Patent box introduction
Patent box introduction

The following IP guidance note provides comprehensive and up to date legal information covering:

  • Patent box introduction
  • Qualifying IP rights
  • Development condition
  • Qualifying companies
  • Calculating the relief—standard calculation
  • Alternative calculation—the streaming calculation (grandfathered and new rules)
  • How the relief is given
  • Phasing in patent box relief
  • Relevant IP losses

As of exit day (31 January 2020) the UK is no longer an EU Member State. However, in accordance with the Withdrawal Agreement, the UK has entered an implementation period, during which it continues to be subject to EU law. This has an impact on this Practice Note. For further guidance, see Practice Note: Brexit—IP rights.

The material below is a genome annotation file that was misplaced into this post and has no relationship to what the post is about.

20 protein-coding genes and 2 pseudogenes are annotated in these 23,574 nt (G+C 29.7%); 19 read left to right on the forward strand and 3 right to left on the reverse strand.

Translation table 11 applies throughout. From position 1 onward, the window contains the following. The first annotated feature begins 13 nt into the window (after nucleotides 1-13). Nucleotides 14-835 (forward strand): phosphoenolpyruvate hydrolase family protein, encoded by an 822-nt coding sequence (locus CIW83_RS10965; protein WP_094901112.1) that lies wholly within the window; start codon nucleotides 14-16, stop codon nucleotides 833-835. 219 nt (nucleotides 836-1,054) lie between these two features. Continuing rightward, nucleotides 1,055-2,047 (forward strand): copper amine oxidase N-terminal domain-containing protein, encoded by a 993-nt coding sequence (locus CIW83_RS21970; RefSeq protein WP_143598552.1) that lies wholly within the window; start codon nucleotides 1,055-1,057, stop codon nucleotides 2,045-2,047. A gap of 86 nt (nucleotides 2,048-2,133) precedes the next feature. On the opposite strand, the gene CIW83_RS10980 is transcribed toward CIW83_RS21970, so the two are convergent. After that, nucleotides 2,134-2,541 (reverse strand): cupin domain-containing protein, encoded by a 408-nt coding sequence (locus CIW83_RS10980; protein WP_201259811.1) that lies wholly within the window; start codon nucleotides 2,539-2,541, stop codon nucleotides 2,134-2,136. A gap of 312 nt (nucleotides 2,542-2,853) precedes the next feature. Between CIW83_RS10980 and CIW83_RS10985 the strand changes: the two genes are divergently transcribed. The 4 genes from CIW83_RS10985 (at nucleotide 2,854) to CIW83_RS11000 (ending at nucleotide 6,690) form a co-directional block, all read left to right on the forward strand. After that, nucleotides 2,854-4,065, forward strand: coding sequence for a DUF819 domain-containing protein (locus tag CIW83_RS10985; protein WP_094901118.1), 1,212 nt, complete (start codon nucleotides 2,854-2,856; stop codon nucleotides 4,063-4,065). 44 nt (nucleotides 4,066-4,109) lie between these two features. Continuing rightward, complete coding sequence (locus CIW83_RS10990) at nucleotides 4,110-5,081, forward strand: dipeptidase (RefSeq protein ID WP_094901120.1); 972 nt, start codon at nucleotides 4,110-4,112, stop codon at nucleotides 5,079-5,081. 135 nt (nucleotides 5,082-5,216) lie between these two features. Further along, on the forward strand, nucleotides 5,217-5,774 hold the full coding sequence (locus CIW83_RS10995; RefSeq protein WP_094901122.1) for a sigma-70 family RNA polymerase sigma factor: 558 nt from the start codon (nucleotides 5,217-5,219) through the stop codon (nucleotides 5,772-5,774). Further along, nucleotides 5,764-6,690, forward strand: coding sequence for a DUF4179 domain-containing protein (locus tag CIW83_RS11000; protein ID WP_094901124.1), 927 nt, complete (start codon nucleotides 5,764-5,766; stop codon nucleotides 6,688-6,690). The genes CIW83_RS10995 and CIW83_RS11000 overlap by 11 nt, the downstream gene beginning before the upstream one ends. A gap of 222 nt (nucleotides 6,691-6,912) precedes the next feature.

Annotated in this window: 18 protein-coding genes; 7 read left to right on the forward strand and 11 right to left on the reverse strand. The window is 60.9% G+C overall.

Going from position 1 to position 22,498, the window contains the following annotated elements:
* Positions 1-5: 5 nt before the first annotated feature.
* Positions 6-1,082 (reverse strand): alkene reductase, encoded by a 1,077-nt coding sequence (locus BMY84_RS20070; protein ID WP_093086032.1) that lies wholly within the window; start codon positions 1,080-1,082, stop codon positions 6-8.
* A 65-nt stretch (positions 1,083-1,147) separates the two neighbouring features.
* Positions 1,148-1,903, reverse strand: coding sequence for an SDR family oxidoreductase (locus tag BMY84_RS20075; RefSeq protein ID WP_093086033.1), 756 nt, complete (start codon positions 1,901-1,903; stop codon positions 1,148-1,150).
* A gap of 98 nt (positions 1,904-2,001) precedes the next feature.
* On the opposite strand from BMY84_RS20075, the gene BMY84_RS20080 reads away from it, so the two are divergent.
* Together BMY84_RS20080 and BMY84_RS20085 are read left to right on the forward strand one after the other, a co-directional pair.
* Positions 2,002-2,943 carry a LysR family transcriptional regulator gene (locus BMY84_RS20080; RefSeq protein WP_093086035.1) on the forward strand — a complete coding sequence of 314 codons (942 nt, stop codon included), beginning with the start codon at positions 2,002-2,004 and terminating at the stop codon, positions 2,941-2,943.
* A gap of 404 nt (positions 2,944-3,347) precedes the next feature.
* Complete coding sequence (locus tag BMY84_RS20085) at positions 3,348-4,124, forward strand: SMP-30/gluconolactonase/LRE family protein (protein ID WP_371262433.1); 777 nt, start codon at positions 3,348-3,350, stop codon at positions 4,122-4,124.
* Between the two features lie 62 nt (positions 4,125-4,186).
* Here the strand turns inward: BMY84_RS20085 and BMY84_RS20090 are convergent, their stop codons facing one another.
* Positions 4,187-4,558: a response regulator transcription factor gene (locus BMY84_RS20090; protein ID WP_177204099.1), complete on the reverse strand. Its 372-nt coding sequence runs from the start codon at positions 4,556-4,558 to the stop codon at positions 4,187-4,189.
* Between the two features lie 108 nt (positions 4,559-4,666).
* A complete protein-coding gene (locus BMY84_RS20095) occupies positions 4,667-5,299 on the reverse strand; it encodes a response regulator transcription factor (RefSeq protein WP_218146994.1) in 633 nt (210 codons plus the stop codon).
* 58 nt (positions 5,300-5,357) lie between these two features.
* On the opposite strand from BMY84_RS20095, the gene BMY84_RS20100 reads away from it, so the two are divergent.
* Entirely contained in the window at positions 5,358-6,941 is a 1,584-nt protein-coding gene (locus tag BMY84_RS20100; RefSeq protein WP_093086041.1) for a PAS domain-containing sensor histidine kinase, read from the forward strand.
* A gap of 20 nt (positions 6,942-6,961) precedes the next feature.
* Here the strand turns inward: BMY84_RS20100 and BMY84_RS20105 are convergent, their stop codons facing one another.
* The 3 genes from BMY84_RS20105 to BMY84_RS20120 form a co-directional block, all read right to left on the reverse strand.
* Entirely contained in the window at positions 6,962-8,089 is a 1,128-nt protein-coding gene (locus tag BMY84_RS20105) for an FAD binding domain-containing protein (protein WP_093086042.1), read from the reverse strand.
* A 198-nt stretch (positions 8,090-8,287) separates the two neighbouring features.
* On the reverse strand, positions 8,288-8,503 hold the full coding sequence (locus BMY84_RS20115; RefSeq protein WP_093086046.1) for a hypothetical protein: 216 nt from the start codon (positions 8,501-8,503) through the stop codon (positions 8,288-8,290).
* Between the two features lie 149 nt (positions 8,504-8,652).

The patent box is an elective regime that provides for an effective 10% rate of corporation tax on worldwide profits attributable to qualifying patents and a few similar IP rights.

Effectively, the patent box rate applies to a proportion of the company's profits derived from:

  1. licensing or selling qualifying IP rights

  2. selling products incorporating a patented invention

  3. using a patented invention elsewhere in the course of a company's trade, eg providing services or renting a patented product, or

  4. compensation received for infringement of a qualifying IP right

Profits derived from a company's routine manufacturing or development functions, or marketing activities, will not benefit from the patent box.

Patent boxes have been implemented in a number of countries, particularly in Europe, for some years. The UK government first consulted on the introduction of a UK patent box in 2010, and has introduced legislation in the Finance Act 2012 which took effect from 1 April 2013.

The UK patent box is a relief from corporation tax and so only available to